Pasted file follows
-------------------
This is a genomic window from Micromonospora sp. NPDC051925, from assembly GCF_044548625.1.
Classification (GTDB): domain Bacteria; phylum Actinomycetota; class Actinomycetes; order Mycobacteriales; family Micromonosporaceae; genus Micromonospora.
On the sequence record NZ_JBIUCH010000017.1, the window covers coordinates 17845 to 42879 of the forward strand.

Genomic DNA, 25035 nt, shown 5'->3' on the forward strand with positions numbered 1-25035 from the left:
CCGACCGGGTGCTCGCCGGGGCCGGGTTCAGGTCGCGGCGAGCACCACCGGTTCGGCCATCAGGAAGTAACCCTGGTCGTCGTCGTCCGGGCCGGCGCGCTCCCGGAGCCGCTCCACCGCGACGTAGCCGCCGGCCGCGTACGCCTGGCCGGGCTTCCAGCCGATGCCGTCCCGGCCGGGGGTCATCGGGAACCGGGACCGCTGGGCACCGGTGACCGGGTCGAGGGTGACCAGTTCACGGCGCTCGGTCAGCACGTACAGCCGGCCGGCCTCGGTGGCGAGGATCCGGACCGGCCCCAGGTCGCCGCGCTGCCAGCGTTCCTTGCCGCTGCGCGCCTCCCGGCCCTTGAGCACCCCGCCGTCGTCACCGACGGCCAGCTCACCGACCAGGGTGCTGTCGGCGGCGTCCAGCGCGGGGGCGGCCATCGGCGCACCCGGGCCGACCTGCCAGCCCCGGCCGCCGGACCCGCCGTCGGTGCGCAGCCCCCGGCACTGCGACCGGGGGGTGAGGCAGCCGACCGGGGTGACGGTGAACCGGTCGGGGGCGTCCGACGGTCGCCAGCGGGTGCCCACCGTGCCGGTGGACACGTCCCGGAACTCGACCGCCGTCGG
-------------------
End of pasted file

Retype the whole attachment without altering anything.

This is a genomic window from Micromonospora sp. NPDC051925, from assembly GCF_044548625.1.
Classification (GTDB): domain Bacteria; phylum Actinomycetota; class Actinomycetes; order Mycobacteriales; family Micromonosporaceae; genus Micromonospora.
On the sequence record NZ_JBIUCH010000017.1, the window covers coordinates 17845 to 42879 of the forward strand.

Genomic DNA, 25035 nt, shown 5'->3' on the forward strand with positions numbered 1-25035 from the left:
CCGACCGGGTGCTCGCCGGGGCCGGGTTCAGGTCGCGGCGAGCACCACCGGTTCGGCCATCAGGAAGTAACCCTGGTCGTCGTCGTCCGGGCCGGCGCGCTCCCGGAGCCGCTCCACCGCGACGTAGCCGCCGGCCGCGTACGCCTGGCCGGGCTTCCAGCCGATGCCGTCCCGGCCGGGGGTCATCGGGAACCGGGACCGCTGGGCACCGGTGACCGGGTCGAGGGTGACCAGTTCACGGCGCTCGGTCAGCACGTACAGCCGGCCGGCCTCGGTGGCGAGGATCCGGACCGGCCCCAGGTCGCCGCGCTGCCAGCGTTCCTTGCCGCTGCGCGCCTCCCGGCCCTTGAGCACCCCGCCGTCGTCACCGACGGCCAGCTCACCGACCAGGGTGCTGTCGGCGGCGTCCAGCGCGGGGGCGGCCATCGGCGCACCCGGGCCGACCTGCCAGCCCCGGCCGCCGGACCCGCCGTCGGTGCGCAGCCCCCGGCACTGCGACCGGGGGGTGAGGCAGCCGACCGGGGTGACGGTGAACCGGTCGGGGGCGTCCGACGGTCGCCAGCGGGTGCCCACCGTGCCGGTGGACACGTCCCGGAACTCGACCGCCGTCGG